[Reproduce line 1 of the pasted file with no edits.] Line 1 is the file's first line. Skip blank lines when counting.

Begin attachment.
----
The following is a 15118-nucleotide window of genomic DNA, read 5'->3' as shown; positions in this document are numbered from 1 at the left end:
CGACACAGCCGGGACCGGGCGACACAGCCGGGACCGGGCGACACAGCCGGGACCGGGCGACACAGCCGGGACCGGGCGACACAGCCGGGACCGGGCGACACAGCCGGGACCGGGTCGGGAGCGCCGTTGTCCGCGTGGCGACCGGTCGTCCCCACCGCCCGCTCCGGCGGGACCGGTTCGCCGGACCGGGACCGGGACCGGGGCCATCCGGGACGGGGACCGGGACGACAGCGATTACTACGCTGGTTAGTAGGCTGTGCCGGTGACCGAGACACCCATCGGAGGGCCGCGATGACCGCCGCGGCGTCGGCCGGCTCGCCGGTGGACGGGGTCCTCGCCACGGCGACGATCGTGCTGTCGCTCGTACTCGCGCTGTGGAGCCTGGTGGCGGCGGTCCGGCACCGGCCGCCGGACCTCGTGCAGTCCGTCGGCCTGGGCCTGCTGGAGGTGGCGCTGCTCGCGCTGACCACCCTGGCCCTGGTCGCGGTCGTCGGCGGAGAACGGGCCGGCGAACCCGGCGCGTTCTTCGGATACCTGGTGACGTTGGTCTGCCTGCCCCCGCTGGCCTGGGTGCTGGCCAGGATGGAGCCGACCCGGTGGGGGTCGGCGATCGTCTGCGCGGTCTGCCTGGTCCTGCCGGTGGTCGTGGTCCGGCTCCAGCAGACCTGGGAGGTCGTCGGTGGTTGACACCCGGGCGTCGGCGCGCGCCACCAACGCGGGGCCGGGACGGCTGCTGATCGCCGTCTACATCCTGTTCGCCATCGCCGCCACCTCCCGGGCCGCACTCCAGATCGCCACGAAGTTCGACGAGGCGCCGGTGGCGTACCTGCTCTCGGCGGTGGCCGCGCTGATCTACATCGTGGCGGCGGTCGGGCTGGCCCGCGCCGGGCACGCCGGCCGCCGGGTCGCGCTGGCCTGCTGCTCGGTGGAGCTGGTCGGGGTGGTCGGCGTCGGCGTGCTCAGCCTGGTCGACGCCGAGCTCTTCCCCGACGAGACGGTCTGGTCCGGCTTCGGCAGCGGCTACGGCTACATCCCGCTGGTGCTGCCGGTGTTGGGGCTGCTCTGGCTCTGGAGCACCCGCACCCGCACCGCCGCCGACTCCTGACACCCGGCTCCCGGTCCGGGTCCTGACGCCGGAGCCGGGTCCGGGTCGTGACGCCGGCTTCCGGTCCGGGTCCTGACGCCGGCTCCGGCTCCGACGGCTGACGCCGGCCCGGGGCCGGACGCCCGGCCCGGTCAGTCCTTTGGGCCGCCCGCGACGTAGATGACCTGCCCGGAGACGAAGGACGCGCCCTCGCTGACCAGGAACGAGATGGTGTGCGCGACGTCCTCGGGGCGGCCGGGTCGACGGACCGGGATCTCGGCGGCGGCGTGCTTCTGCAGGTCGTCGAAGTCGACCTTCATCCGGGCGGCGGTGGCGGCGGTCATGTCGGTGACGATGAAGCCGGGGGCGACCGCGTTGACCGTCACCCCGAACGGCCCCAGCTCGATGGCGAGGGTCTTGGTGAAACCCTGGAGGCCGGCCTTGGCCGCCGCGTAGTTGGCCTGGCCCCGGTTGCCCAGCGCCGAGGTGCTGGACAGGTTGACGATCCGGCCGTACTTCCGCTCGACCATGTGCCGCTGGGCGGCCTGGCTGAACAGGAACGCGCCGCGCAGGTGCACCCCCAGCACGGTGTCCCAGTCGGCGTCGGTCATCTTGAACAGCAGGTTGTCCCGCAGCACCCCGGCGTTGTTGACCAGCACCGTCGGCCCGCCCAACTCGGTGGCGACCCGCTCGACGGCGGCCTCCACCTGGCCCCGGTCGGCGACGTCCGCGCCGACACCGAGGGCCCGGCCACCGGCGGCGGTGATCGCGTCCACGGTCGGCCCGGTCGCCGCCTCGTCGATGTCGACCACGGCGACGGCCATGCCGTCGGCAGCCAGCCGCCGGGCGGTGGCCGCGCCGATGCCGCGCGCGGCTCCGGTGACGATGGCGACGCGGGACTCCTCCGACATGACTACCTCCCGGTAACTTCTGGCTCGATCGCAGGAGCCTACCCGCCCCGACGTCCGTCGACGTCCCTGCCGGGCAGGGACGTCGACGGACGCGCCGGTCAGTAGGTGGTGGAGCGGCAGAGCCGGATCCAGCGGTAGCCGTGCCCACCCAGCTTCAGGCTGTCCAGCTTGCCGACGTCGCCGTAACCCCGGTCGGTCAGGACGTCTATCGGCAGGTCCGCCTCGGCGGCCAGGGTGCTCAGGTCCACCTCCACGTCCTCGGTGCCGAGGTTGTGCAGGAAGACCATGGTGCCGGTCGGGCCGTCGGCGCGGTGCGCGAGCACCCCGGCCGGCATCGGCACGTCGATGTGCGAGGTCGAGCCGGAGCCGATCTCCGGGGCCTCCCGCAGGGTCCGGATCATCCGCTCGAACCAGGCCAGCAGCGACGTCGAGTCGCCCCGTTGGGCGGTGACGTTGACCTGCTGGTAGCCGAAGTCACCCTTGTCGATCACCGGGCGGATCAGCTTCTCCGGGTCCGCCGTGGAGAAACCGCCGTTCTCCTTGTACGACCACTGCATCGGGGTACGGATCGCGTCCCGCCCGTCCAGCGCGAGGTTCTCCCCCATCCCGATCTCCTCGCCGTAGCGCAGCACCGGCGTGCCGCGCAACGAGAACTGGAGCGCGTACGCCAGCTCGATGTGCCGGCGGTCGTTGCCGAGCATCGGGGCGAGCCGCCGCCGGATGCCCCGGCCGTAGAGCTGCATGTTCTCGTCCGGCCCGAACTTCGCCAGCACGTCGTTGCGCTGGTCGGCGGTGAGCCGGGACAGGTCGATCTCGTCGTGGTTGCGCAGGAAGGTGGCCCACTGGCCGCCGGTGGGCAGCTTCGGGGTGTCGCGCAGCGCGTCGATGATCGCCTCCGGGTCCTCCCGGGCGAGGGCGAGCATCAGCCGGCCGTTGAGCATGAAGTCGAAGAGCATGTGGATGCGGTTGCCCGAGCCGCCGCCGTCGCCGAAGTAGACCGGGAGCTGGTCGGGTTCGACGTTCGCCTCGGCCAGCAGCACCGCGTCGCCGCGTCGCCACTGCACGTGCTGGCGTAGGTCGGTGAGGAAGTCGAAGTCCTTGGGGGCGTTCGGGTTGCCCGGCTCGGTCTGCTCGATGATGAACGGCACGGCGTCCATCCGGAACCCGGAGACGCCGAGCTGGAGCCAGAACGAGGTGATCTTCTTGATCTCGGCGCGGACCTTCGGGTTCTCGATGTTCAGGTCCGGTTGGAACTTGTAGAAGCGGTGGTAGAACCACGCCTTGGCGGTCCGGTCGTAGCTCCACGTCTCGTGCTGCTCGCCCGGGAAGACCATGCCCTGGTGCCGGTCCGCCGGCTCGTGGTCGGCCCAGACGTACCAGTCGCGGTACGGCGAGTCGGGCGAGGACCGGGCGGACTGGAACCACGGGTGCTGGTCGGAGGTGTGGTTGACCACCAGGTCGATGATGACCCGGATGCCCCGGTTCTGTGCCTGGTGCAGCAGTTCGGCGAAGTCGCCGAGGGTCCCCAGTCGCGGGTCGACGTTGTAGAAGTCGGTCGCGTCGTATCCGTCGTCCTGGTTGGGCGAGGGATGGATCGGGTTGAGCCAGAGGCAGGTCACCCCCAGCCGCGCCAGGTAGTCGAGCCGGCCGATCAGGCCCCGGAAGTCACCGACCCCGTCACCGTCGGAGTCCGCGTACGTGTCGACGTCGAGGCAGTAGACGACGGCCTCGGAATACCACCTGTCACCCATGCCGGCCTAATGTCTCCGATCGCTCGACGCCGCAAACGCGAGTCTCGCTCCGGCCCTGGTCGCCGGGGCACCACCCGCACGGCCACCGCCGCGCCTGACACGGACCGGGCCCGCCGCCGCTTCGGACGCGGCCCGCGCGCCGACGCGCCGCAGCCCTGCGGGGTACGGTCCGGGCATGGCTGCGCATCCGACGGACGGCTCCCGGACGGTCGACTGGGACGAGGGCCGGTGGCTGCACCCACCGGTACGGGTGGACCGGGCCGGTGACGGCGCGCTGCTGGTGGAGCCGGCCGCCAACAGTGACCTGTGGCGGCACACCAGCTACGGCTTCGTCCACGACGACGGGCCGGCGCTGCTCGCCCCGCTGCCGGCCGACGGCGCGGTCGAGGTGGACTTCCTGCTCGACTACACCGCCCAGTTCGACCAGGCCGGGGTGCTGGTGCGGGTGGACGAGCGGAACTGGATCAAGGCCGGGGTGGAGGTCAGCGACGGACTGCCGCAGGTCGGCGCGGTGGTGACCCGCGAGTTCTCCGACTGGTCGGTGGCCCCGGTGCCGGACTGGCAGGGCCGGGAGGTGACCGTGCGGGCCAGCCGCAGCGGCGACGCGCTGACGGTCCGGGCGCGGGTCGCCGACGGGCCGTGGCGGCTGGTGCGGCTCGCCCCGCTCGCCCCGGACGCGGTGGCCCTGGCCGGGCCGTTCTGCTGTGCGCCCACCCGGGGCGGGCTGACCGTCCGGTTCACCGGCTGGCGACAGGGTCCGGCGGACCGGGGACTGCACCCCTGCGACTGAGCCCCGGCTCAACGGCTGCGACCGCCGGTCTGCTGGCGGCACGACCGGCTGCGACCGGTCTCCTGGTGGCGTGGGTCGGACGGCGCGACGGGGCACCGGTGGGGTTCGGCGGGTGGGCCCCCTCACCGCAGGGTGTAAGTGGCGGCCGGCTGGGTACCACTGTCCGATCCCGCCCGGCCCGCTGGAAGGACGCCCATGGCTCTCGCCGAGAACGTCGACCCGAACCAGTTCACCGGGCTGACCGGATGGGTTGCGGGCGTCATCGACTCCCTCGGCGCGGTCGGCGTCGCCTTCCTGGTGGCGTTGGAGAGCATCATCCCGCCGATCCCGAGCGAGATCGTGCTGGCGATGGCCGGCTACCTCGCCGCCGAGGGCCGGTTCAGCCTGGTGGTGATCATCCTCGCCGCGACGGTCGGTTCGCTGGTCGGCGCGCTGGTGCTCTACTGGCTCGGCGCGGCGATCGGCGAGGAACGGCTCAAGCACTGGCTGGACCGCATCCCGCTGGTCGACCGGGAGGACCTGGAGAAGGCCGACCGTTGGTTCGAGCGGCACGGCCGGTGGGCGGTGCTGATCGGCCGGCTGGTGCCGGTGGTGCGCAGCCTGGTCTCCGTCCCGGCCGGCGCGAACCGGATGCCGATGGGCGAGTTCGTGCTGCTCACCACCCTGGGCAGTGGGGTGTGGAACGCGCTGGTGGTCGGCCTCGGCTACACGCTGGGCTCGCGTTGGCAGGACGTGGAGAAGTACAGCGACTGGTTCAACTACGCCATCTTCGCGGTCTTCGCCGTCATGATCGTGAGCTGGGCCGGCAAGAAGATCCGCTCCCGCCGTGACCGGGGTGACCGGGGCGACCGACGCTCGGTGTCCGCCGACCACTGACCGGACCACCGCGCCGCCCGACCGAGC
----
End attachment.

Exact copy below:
The following is a 15118-nucleotide window of genomic DNA, read 5'->3' as shown; positions in this document are numbered from 1 at the left end: